Lincoln bans legal highs in public places

Leonard Simon Nimoy: 1931 - 2015

Cheffins Cambridge Sale: Apr 2015

Race Retro Feb 2015 auction results
£4.7 million grant for Brooklands

Full size "Airfix" motorcycle kits
Two Francis-Barnett bikes "launched"
Gerry Lloyd Wells: 1929 - 2014

Harley-Davidson's "dream job" offer
Road accidents & preventable events
The velocity of money? What's that?
ACA auction Saturday 7th March 2015
Sump's new road safety stickers
Kickback Stoneleigh to be televised



January 2015 Classic Bike News

1948 Land Rover manufacture exhibit
UK Triumph Scrambler sales jump
Mecum Kissimmee Sale results
Ikon Basix shock absorbers
Sump BSA M20 metal sign—£14.99
Another great Marlboro Man has snuffed it

Mixed Bonham results at Las Vegas
Stolen Norton appeal for information
The Reunion by Jack Elgos
VMCC December 2014 raffle winner
Brian Horace Clemens: 1931 - 2015
Metal classic bike signs from Sump
Rod Taylor: 1930 - 2015
Derek Minter: 1932 - 2015
Tiernan's looking for a Flea crate
Jerry Lee Lewis Duo Glide to sell
"Killer drivers" sentencing review
Harley-Davidson recalls 19,000 bikes
Cutaway engine bonanza at Bonhams


December 2014 Classic Bike News

John Robert "Joe" Cocker: 1944 - 2014
British Bike Bits for Interceptor Mk2s
Billie Honor Whitelaw: 1932 - 2014
Mike Hailwood print from the ACU
Ian Patrick McLagan: 1945 - 2014
One million Ducati dreams: Official

Cool Ducati 60 limited edition poster
European H.O.G Rally 2015 details
Goldtop Large Leather Care Kit
Mann-Hailwood-Beart bikes to sell

Norton Dominator SS for 2015?
Akrapovič custom "World Premiere"

Andy's Tiernan's Triumph 3HW
New style police court bright idea

First seven Hesketh 24s set to ship
2015 Limited Edition Rocket Three X
"500 Nortons headed to Australia"
Swinton execs fined £928,000

Old Empire Imperial Ducati Typhoon
Sterling Autocycles replica flat tanker
Ultra Low Emission Zone update
Barn Built Cafe Racer Dot Com kit


November 2014 Classic Bike News

Noise complaint e-petition appeal
Bonhams Bond Street Sale 2014
Gold plated Speed Twin on eBay
"True Greats" sale at Coys
£12.50 per day classic bike charge
Frankie Fraser: 1923 - 2014

Driving licence changes for January 2015
"Last V1000 Hesketh" is produced
1964 Triumph TRW: asking £5,000

Warning: Have you seen this man?

Watsonian GT4 Sports Touring chair
Triumph recalls various 2014 models
Rare 1934 BSA R34-4 now on eBay
H&H Chateau Impney auction
Bell Bullitt RSD Viva helmet
Hedon crash helmets

Terblanche shifts to Royal Enfield
Greeves Motorcycles Ltd is for sale

Vapour blasting service by SVS ...
Andy Tiernan's 2015 calendar
NMM 30th anniversary Vincent draw
New Broughs unveiled at EICMA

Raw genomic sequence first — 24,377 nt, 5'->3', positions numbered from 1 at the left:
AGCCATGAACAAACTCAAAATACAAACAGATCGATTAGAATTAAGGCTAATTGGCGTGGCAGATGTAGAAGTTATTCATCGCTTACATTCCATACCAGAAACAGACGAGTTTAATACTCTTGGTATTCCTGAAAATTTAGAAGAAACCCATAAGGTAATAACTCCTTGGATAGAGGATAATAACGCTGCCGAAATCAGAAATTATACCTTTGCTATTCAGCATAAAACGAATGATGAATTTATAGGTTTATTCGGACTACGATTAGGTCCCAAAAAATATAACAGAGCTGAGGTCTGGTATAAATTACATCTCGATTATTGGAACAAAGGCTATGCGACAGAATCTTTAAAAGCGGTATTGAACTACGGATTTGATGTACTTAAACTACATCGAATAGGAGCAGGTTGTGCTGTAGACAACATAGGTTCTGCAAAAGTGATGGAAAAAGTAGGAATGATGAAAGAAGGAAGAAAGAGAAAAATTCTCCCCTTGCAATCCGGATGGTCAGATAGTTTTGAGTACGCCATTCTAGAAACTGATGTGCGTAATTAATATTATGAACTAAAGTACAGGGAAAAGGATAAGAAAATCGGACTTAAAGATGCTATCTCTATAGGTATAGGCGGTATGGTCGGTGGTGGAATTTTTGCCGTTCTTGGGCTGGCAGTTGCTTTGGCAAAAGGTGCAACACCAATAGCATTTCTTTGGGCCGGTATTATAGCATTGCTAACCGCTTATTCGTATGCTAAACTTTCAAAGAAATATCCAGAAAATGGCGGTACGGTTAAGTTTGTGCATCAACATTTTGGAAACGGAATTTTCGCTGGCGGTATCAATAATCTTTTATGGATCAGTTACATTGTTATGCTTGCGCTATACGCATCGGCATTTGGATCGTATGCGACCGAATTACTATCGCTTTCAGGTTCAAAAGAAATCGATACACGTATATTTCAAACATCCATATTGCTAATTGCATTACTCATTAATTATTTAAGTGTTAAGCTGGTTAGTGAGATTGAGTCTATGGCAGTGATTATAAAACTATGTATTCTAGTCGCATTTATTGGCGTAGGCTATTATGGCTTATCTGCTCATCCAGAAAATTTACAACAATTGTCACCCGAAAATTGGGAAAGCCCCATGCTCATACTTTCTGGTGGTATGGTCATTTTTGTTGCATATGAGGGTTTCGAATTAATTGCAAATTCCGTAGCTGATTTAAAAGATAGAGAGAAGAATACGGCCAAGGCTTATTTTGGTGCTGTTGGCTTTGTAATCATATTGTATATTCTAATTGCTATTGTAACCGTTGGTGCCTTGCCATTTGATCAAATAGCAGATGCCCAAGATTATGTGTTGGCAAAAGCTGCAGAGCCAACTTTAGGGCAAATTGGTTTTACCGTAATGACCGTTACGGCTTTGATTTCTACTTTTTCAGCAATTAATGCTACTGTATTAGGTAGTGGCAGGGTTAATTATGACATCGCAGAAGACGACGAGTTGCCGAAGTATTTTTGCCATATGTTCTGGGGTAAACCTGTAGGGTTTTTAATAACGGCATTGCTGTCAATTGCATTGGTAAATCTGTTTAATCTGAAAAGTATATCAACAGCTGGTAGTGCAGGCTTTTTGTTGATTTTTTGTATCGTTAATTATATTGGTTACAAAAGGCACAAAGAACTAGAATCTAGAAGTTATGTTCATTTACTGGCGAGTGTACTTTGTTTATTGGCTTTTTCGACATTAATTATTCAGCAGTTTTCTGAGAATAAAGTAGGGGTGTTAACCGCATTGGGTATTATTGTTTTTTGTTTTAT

Bernard Stanley Bilk: 1929 - 2014
Sump's moving. Expcet prolbems
New emissions threat from TfL
Stolen Triumph Tiger Cub alert


October 2014 Classic Bike News

Matchless Model X: new teasers pics

Time to switch off London's traffic lights?

Limited edition "space age" Ural MIR
John "Jack" Bruce: 1943 - 2014

London to Brighton Run Sale
UK adult minimum wage rise

Alvin Stardust: 1942 - 2014

Oops! We screwed up
£104,540 Flying Merkel at Bonhams
Cheffins Cambridge Sale results

Fonda's chop: $1.35 million. Sold!
New Sump T-shirt "spy shots"

Herb Harris Vincents for Bonhams

BSA M-Series clutch chain wheels
Samuel Truett Cathy: 1921 - 2014
Police bail time limits proposed
Slovak Aeromobil drives and flies
H&H Duxford Oct 2014 Sale results

Ace Cafe's "Ultimate burn up" ride
Venhill generic switchgear

Johnny Foreigner clampdown plan
Holly Ariel Cyclone makes: $457,500
Bikesure-Sump insurance link
Atalanta relaunched and unveiled
Plausible Ferrari safety fear recall
No deathanol increase before 2017, promise
Council vandalises Bansky artwork
Lynsey De Paul: 1950 - 2014
Metzeler Sportec Klassic launched
New Mitas motocross mudpluggers
October tax disc changes crash DVLA website
2014 London-Brighton Run reminder
Triumph unveils the T214 Bonnie

"Nurb's" by Fred "Krugger" Bertrand


September 2014 Classic Bike News

Bob Crewe: 1930 - 2014
Graham Coxon's bike collection charity auction
GSXR-powered Bond Bug for sale

Norman Hyde's half century, and not out
Distinguished Gents charity ride

Mole Benn Collection for Stafford

Battlesbridge urgently needs your support
British Customs "Cassidy" project
Andrew Victor McLaglen: 1920 - 2014
Captain America's bike is for sale
The DVLA wants your classic view

Triumph Thruxton Ace unveiled

H&H Duxford Sale: 8th October 2014
Donald Alfred Sinden: 1923 - 2014
British Customs gel saddle: $329.00
New Bristol car promised by 2015
Free vintage Brit movie screenings
The Scottish independence myth
Triumph 250cc single project "on hold"
Bonhams Beaulieu 2014: Top lot
Elvis Presley found alive on moon
Ex-Buddy Holly Ariel to be auctioned
Three car shows bought by Mortons
Worst ever Netley Eurojumble?
New "road tax" complications ahead
"Anti-social" Ace Cafe warned off
IKON shock absorbers/dampers


August 2014 Classic Bike News

Ken Rees, the real Steve McQueen?

Mortons buys Fast Bikes magazine
William Henry "Bill" Kerr: 1922 - 2014
Britain First "hijacks" The Royal Crown
National Motorcycle Museum robbery URGENT APPEAL: £20,000 REWARD
Ugly Fish Slingshot Ozzie shades
New Heritage Buses Festival 2014
Watch the Foley beheading video and get nicked—Met Police
1953 Triumph Terrier. £10,000. eBay
Richard Attenborough: 1923 - 2014
Don't forget the 2014 Brighton Speed Trials
New domestic abuse laws mooted
"Last Hughie Hancox restoration"
McQueen's 1930 Chief: $100,000. Sold
170,000 Continental tyres recalled
Bob Derrick, RIP
Matthew Thompson ePetition opened
The Empire buys Wrighty's Show
Confederate Hellcat Speedster X132
BMF 2014 Tail End Show cancellation